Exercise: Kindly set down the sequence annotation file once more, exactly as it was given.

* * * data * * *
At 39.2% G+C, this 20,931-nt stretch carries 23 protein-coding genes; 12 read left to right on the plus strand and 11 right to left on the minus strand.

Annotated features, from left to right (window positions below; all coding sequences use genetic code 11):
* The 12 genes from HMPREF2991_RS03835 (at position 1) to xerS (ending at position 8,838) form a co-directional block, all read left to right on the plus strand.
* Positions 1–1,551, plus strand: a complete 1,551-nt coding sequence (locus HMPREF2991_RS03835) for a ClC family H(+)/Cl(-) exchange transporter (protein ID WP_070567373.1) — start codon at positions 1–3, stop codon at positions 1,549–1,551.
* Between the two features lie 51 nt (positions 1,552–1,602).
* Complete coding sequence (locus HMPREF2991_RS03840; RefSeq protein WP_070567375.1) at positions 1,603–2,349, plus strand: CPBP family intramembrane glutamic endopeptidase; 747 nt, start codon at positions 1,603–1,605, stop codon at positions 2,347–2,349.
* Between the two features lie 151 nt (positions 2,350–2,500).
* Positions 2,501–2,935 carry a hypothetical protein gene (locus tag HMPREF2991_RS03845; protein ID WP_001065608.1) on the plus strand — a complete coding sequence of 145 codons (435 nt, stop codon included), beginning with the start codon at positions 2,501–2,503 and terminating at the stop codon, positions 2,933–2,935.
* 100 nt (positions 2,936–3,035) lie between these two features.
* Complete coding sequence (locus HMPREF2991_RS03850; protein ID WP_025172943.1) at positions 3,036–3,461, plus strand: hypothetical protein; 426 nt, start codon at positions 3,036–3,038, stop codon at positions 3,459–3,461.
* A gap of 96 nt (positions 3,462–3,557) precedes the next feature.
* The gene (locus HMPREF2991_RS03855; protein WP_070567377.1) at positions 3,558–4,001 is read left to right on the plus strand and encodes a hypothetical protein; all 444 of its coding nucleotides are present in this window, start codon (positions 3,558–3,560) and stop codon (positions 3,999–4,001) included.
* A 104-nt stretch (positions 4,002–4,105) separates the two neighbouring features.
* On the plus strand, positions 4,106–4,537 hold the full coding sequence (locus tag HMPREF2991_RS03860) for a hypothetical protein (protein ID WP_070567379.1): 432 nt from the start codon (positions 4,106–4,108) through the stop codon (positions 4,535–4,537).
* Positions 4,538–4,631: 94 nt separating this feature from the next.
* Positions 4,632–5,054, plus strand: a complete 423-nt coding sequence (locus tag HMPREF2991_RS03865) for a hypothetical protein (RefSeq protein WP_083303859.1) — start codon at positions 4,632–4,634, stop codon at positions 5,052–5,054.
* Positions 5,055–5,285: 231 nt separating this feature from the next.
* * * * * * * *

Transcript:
At 39.2% G+C, this 20,931-nt stretch carries 23 protein-coding genes; 12 read left to right on the plus strand and 11 right to left on the minus strand.

Annotated features, from left to right (window positions below; all coding sequences use genetic code 11):
* The 12 genes from HMPREF2991_RS03835 (at position 1) to xerS (ending at position 8,838) form a co-directional block, all read left to right on the plus strand.
* Positions 1–1,551, plus strand: a complete 1,551-nt coding sequence (locus HMPREF2991_RS03835) for a ClC family H(+)/Cl(-) exchange transporter (protein ID WP_070567373.1) — start codon at positions 1–3, stop codon at positions 1,549–1,551.
* Between the two features lie 51 nt (positions 1,552–1,602).
* Complete coding sequence (locus HMPREF2991_RS03840; RefSeq protein WP_070567375.1) at positions 1,603–2,349, plus strand: CPBP family intramembrane glutamic endopeptidase; 747 nt, start codon at positions 1,603–1,605, stop codon at positions 2,347–2,349.
* Between the two features lie 151 nt (positions 2,350–2,500).
* Positions 2,501–2,935 carry a hypothetical protein gene (locus tag HMPREF2991_RS03845; protein ID WP_001065608.1) on the plus strand — a complete coding sequence of 145 codons (435 nt, stop codon included), beginning with the start codon at positions 2,501–2,503 and terminating at the stop codon, positions 2,933–2,935.
* 100 nt (positions 2,936–3,035) lie between these two features.
* Complete coding sequence (locus HMPREF2991_RS03850; protein ID WP_025172943.1) at positions 3,036–3,461, plus strand: hypothetical protein; 426 nt, start codon at positions 3,036–3,038, stop codon at positions 3,459–3,461.
* A gap of 96 nt (positions 3,462–3,557) precedes the next feature.
* The gene (locus HMPREF2991_RS03855; protein WP_070567377.1) at positions 3,558–4,001 is read left to right on the plus strand and encodes a hypothetical protein; all 444 of its coding nucleotides are present in this window, start codon (positions 3,558–3,560) and stop codon (positions 3,999–4,001) included.
* A 104-nt stretch (positions 4,002–4,105) separates the two neighbouring features.
* On the plus strand, positions 4,106–4,537 hold the full coding sequence (locus tag HMPREF2991_RS03860) for a hypothetical protein (protein ID WP_070567379.1): 432 nt from the start codon (positions 4,106–4,108) through the stop codon (positions 4,535–4,537).
* Positions 4,538–4,631: 94 nt separating this feature from the next.
* Positions 4,632–5,054, plus strand: a complete 423-nt coding sequence (locus tag HMPREF2991_RS03865) for a hypothetical protein (RefSeq protein WP_083303859.1) — start codon at positions 4,632–4,634, stop codon at positions 5,052–5,054.
* Positions 5,055–5,285: 231 nt separating this feature from the next.